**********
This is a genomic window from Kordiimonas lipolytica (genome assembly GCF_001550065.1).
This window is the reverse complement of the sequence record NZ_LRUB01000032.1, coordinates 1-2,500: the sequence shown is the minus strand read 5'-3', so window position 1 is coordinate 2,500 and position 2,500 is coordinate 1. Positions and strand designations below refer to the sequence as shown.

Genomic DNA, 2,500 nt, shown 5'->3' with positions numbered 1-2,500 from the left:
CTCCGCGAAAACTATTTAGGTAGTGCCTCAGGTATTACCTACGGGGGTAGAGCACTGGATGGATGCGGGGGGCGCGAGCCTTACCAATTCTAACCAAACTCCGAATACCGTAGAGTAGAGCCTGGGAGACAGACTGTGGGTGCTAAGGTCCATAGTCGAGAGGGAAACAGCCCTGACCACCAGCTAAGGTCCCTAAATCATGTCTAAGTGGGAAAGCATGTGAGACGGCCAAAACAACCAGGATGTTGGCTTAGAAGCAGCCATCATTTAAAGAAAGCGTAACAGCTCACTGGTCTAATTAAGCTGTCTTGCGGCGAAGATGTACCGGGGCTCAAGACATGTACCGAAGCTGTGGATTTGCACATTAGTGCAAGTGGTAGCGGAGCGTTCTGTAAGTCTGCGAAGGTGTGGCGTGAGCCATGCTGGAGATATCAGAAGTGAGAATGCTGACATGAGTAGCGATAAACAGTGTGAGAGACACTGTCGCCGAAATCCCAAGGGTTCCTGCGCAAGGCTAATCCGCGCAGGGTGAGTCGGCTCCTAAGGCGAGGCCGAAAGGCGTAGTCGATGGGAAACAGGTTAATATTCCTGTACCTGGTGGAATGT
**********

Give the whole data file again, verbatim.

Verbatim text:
This is a genomic window from Kordiimonas lipolytica (genome assembly GCF_001550065.1).
This window is the reverse complement of the sequence record NZ_LRUB01000032.1, coordinates 1-2,500: the sequence shown is the minus strand read 5'-3', so window position 1 is coordinate 2,500 and position 2,500 is coordinate 1. Positions and strand designations below refer to the sequence as shown.

Genomic DNA, 2,500 nt, shown 5'->3' with positions numbered 1-2,500 from the left:
CTCCGCGAAAACTATTTAGGTAGTGCCTCAGGTATTACCTACGGGGGTAGAGCACTGGATGGATGCGGGGGGCGCGAGCCTTACCAATTCTAACCAAACTCCGAATACCGTAGAGTAGAGCCTGGGAGACAGACTGTGGGTGCTAAGGTCCATAGTCGAGAGGGAAACAGCCCTGACCACCAGCTAAGGTCCCTAAATCATGTCTAAGTGGGAAAGCATGTGAGACGGCCAAAACAACCAGGATGTTGGCTTAGAAGCAGCCATCATTTAAAGAAAGCGTAACAGCTCACTGGTCTAATTAAGCTGTCTTGCGGCGAAGATGTACCGGGGCTCAAGACATGTACCGAAGCTGTGGATTTGCACATTAGTGCAAGTGGTAGCGGAGCGTTCTGTAAGTCTGCGAAGGTGTGGCGTGAGCCATGCTGGAGATATCAGAAGTGAGAATGCTGACATGAGTAGCGATAAACAGTGTGAGAGACACTGTCGCCGAAATCCCAAGGGTTCCTGCGCAAGGCTAATCCGCGCAGGGTGAGTCGGCTCCTAAGGCGAGGCCGAAAGGCGTAGTCGATGGGAAACAGGTTAATATTCCTGTACCTGGTGGAATGT